It’s autumn now on Danny’s well-tended block in West Babylon. Yellow and red leaves drop from the trees and onto the lawns and are quickly raked and bagged. The camper is parked in the driveway. Halloween had crept up. Danny intended to do up the house with lights and blow-up pumpkins, just as Diane would have, and he and Bryan did some, but there were other pressing matters. Bryan’s home from the hospital. Danny’s taken time from work to be with him and deal with the teachers and doctors, friends and family, who troop in and out. Bryan’s broken arms and leg are healed. But he’s still dizzy sometimes. And every time he hears a siren, he’s terrified. For a while, he wore an eye patch. “Why?” asked one of his playmates. “I had an accident,” he said. He doesn’t remember what happened in the car, Danny says.
Danny has agreed to meet me a second time on condition that, as Barbara makes clear, this is the last of it. Danny’s angry with me, not personally, perhaps, but with the endless questions of people like me and the suspicions they can’t mask. We meet again in Barbara’s office.
“Do you ever wonder if there was anything you could have done differently?” I want to know if Danny feels guilty in some general way, for inattention or absence or anything. But Danny, always specific, focuses on that fateful morning.
“Absolutely not,” Danny says. “I gave her a hug and a kiss.”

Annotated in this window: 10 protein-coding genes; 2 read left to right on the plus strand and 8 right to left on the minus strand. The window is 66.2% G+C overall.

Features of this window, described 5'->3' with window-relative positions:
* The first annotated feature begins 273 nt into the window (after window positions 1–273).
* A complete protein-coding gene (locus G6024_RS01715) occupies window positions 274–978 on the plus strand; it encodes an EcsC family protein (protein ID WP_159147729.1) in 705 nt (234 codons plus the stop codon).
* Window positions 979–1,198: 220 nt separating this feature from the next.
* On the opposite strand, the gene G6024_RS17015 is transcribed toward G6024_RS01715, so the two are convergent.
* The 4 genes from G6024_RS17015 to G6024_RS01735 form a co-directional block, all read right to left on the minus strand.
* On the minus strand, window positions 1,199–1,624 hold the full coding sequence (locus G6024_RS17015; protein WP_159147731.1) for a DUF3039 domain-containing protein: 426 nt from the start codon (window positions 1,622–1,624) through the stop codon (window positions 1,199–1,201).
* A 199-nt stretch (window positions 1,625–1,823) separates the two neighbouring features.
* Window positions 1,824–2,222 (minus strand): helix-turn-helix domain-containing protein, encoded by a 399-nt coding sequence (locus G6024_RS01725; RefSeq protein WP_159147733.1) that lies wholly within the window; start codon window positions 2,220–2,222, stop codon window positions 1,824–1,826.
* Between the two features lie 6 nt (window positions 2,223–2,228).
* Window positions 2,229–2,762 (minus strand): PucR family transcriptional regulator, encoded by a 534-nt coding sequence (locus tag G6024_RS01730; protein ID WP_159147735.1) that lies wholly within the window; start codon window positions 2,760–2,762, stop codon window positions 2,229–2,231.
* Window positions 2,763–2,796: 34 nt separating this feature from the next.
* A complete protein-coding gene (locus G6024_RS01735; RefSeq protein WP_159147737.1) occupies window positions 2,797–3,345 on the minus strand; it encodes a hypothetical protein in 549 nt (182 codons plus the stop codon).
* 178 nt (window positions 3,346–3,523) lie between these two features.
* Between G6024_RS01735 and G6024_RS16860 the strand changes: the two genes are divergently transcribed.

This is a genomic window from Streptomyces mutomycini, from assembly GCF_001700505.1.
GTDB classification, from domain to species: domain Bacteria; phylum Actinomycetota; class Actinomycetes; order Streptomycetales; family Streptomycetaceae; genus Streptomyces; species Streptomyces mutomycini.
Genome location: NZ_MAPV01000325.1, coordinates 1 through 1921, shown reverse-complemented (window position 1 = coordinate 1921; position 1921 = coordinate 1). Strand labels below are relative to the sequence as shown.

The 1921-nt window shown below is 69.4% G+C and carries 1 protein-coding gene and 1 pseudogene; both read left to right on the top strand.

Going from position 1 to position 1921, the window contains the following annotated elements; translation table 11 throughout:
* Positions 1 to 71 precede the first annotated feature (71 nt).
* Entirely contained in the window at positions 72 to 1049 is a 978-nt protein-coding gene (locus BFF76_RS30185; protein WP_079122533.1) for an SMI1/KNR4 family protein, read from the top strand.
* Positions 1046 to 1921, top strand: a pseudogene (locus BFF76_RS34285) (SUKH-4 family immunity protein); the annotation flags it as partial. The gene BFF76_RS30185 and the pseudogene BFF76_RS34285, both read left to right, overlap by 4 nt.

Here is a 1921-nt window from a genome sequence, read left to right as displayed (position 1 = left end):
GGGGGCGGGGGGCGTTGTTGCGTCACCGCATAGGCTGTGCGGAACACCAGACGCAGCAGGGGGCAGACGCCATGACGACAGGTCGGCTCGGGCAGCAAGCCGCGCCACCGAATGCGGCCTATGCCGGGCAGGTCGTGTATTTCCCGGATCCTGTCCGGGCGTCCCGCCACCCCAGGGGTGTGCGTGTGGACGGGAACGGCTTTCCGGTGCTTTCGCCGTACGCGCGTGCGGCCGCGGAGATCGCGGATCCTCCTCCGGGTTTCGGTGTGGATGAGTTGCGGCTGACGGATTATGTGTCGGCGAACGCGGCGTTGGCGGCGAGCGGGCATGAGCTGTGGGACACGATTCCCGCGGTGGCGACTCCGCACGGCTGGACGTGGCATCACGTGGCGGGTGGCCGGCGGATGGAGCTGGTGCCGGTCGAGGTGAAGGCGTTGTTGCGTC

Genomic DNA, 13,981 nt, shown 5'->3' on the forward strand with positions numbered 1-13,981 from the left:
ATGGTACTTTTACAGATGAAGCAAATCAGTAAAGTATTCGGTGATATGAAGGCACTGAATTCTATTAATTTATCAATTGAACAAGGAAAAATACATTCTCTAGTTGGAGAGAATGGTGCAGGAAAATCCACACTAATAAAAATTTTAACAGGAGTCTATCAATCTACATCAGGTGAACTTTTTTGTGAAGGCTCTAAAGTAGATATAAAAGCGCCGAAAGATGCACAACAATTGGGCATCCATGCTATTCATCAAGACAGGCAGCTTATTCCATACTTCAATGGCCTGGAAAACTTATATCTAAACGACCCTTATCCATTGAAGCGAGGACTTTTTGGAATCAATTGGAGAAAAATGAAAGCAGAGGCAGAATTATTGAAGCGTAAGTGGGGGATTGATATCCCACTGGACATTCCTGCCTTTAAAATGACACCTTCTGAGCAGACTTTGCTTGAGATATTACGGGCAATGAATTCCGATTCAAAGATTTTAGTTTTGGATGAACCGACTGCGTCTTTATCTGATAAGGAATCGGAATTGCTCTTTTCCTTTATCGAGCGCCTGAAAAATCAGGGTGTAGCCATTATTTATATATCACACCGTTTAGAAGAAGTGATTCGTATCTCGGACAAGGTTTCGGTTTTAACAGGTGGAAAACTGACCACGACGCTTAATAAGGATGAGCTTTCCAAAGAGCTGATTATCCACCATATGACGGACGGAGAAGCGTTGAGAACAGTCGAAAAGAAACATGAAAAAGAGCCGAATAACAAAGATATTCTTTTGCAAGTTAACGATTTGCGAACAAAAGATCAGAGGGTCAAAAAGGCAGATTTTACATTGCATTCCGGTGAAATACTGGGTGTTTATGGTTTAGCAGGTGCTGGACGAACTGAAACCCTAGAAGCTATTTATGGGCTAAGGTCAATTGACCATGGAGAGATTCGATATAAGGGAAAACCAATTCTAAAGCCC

Danny’s life is hollowed out. He’s lost his little girl and his wife, the boss who didn’t trouble him with the details. His sense of financial well-being is gone, too. “I’m worried about money now,” says Danny, whose take-home barely covers mortgage payments.
“When you search your mind, is there anything you think you might have not known about her?”
“No,” he tells me. “Outstanding relationship. I’ll never find another woman like her.” Admit one flaw, even a minor one, and everything falls apart. I ask Danny if she ever honked her horn. Never, he says.
Danny had confided to Ruskin that his relationship with Diane had ups and downs, but insisted it was a good relationship and recently was in an up.
Now Danny tells me, “There were never any downs. Up for twelve years.”
How well did Danny really know Diane?
“She’d talk to me if things came up,” he says.
“The house needs painting, the gutters need to be cleaned.”
Danny is hunched forward, a defensive pose. He tells me he’s been awake since two this morning. The grief is crushing, and maybe the guilt too. For a dozen years, he got home after Diane was in bed. Now she haunts his sleep. He wants to talk to her in the middle of the night. “I miss you,” he would tell her. “I love you.”
What keeps him up at night? I ask.
“My daughter, my wife. Moving forward, finishing this, solving it. The truth is out there,” he tells me.
Danny has finally raised the money to retest the samples of Diane’s fluids and tissue held by the medical examiner—not quite $10,000. Maybe the medical examiner mixed up the test tubes, which the medical examiner tells me is ridiculous. It’s the language of CSI, those captivating TV procedurals in which they always get their man.
“What will it take to get Danny to accept that Diane was under the influence?” I ask Ruskin.
“Honestly, I’m not sure,” says Ruskin, who doesn’t accept it either.
I ask Danny about his efforts to uncover more evidence. It won’t bring them back.
“What would you do if your daughter died, and you know for a fact their mother was outstanding?” he asks me sharply.
The day before, he’d taken Bryan to the cemetery to see his mother’s and sister Erin’s graves for the first time. “We talked a lot, you know,” Danny tells me. He cries a little. “What do you say to him? What do you say to a 5-year-old?”
You say that Mommy was a good mommy, an outstanding mommy, and you promise not to rest until you prove it.